In some learning cycles, I use choice boards. Choice boards typically have nine project choices, of which students select one. Each choice will encompass all of the relevant learning standards; therefore, only one project is needed. The Analysis, Evaluation and Creation levels of Bloom's taxonomy are equally represented. In addition, different learning preferences are represented - students have the option in the type of modality: video, article, essay, cartoon, poem, etc.
The 2:5:8 board gives students options between levels of difficulty. The rule is the students have to complete assignments that add to ten; for example, a student may select one "2" level and one "8" level or two "5" level assignments. I also added a "10" level assignment, where students could opt for just one assignment at a higher level of difficulty. I used Bloom's taxonomy again to determine which activities are level 2, 5, 8 and 10.
I use Think Dots similarly to choice boards. In both case, students only select one option. The major difference is theoretically, students don't actually choose the assignment. Students roll die to determine which project to complete. Think Dots can work well if there aren't significant differences between rolling a "one" or a "three." In either case, students are basically completing the same assignment but the details are different. Other teachers use Think Dots differently but I like using it this way to encourage students to be okay with rolling the die and doing whatever assignment is randomly selected. There's a neat online die that one can use if physical dice are unavailable.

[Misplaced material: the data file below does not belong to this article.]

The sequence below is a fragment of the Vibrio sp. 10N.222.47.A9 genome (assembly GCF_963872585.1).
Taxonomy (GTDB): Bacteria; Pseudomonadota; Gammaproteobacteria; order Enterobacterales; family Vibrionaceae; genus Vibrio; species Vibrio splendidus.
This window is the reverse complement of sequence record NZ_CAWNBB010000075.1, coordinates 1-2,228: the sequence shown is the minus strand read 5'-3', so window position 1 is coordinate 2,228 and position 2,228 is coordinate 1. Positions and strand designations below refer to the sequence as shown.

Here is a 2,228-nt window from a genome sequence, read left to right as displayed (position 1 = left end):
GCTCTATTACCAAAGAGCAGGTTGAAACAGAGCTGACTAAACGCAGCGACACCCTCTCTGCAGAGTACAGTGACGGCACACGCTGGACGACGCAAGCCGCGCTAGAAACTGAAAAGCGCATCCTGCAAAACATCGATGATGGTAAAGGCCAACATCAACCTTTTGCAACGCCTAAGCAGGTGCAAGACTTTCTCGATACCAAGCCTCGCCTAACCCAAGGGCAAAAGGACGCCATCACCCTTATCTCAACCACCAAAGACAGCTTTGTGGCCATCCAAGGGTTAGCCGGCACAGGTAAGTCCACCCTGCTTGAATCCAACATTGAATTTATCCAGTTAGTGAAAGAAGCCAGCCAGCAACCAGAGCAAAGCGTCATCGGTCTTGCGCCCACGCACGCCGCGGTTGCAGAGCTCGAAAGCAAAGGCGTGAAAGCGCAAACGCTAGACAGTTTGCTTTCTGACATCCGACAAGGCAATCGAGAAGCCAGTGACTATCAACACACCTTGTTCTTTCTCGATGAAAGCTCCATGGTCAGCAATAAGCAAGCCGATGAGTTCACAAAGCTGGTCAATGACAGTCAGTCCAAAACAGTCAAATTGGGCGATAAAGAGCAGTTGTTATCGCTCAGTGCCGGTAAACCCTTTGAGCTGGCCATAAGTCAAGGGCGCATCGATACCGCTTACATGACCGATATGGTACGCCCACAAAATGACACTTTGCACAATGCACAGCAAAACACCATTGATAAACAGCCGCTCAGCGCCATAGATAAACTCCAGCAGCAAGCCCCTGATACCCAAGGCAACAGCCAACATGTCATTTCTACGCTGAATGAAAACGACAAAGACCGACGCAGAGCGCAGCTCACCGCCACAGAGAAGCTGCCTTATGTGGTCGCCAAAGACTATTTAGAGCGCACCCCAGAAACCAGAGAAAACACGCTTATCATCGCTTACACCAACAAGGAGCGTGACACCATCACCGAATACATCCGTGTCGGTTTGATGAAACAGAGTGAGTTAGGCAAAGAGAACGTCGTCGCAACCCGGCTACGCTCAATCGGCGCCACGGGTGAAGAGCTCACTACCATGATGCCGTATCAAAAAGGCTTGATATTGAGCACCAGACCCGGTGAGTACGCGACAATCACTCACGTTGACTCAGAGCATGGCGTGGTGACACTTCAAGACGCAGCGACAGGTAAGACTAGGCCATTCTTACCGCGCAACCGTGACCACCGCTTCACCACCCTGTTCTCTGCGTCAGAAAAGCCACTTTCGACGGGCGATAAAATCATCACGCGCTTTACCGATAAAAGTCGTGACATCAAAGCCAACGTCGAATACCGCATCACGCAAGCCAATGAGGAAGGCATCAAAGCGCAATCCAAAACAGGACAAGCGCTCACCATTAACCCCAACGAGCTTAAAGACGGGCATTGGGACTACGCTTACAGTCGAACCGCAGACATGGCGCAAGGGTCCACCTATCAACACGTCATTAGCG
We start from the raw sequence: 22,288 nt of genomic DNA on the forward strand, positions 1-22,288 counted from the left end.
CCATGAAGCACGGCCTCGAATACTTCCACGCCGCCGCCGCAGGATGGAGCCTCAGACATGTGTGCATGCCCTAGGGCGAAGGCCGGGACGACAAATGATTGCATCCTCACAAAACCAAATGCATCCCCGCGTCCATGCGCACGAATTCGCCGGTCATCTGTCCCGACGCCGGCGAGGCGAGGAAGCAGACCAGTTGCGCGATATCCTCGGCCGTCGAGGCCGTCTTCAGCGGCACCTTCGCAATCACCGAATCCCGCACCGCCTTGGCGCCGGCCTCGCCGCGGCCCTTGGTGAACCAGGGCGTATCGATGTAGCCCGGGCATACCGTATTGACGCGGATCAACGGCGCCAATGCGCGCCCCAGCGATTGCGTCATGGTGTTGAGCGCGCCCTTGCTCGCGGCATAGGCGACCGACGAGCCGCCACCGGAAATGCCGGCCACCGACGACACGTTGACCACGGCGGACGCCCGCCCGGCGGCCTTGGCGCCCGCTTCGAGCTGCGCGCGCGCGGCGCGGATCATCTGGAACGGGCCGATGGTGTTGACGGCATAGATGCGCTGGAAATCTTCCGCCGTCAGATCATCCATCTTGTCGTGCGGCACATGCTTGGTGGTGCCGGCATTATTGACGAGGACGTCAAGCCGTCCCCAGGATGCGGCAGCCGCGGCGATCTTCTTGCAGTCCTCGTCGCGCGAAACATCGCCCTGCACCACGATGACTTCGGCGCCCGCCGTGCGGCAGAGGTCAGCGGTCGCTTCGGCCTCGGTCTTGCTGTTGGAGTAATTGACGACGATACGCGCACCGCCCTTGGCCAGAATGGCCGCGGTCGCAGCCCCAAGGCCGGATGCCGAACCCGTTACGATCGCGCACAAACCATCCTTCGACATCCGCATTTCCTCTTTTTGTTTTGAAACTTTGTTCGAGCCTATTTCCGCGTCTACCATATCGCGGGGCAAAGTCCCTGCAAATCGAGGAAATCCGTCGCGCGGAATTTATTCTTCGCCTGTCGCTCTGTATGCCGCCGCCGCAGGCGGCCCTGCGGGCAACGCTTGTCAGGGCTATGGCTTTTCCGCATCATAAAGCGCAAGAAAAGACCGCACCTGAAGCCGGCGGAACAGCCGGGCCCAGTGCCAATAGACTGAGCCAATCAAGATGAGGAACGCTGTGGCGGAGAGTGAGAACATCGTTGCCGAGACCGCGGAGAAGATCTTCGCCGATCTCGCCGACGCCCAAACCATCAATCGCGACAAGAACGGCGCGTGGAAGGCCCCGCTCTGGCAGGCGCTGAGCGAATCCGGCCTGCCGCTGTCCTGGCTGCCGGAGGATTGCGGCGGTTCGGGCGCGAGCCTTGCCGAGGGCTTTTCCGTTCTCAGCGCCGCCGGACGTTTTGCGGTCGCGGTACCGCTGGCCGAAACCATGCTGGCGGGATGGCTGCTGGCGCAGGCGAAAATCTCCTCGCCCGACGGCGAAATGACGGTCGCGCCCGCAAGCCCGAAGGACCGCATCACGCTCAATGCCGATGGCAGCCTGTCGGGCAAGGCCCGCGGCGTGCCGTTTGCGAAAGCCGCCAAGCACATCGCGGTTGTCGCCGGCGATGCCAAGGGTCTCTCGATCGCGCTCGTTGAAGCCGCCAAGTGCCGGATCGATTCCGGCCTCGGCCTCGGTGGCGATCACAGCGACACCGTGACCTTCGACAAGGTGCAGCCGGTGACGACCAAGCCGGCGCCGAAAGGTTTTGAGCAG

Tic Tac Toe
The Tic Tac Toe board is an effective variant of the choice board. Again, the assignments are aligned to specific standards as well as levels of Bloom's taxonomy. The way I use tic tac toe boards is when I have a variety of standards that are too difficult to encapsulate into one project. In this case, I still have nine project options, of which students have to select three. I can set up specific rules to force students to select specific types of projects. For example, in the board below, students have to go from top to bottom, either in the same column or at a diagonal. In that case, students are forced to select one project from each of the three rows. Each row has three options aligned to the same standards. The result is students cover all of the standards but have some choice in the combination of assignments.
My hope by using these strategies is students will complete higher order assignments to demonstrate mastery of specific standards. I'll be sure to reflect on the effectiveness of these tools at a later date.